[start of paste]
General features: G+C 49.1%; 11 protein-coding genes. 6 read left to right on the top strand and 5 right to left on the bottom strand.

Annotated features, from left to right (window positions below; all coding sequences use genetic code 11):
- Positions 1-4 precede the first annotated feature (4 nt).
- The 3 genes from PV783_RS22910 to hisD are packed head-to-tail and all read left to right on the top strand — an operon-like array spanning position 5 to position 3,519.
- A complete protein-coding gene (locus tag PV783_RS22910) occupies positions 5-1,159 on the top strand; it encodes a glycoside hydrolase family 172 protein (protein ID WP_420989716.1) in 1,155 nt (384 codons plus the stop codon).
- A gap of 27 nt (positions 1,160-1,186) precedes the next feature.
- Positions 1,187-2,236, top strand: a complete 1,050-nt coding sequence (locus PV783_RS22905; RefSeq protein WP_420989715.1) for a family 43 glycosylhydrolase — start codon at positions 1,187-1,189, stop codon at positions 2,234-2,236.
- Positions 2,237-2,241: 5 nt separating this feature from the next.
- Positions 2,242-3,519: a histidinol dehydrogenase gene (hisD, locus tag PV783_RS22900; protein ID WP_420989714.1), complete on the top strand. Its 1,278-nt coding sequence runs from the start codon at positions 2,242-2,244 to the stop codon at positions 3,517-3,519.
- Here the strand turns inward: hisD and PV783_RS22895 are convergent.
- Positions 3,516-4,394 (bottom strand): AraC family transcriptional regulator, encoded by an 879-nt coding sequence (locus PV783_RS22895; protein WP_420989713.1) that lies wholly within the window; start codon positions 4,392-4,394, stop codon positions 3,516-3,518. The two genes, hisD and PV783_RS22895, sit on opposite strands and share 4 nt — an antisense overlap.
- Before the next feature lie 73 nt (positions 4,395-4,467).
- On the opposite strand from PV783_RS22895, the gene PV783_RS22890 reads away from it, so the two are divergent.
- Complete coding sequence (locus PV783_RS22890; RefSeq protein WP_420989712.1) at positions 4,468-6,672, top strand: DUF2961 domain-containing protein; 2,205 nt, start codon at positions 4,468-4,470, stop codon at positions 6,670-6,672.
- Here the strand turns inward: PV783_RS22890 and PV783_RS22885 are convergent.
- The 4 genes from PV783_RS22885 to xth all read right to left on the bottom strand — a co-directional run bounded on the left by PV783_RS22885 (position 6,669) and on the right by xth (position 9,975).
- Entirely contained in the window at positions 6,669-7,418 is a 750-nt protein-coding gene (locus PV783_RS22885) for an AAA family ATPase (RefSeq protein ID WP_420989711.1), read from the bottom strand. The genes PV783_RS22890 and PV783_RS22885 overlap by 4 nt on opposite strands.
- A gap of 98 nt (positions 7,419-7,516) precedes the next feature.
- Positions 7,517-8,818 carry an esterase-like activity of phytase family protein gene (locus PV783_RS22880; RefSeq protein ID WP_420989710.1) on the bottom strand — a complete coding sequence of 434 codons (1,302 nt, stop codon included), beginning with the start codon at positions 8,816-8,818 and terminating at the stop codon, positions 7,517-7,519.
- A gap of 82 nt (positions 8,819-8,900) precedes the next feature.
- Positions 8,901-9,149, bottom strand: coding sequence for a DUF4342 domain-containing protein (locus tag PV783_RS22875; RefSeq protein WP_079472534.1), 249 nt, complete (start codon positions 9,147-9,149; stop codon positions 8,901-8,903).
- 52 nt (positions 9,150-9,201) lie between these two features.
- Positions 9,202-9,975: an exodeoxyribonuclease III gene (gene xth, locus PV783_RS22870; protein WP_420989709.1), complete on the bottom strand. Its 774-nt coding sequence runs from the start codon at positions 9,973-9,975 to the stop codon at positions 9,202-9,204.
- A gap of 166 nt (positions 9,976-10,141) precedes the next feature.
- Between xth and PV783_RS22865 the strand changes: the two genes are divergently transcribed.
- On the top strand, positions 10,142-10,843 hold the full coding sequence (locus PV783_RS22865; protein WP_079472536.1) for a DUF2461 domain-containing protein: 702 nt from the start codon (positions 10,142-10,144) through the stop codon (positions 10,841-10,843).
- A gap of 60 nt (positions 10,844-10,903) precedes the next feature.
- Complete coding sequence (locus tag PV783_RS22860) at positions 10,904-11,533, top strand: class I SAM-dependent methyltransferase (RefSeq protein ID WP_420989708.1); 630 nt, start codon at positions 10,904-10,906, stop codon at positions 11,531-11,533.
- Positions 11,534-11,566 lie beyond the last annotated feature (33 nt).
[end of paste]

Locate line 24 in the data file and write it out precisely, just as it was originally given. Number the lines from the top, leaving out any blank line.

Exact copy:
- A gap of 166 nt (positions 9,976-10,141) precedes the next feature.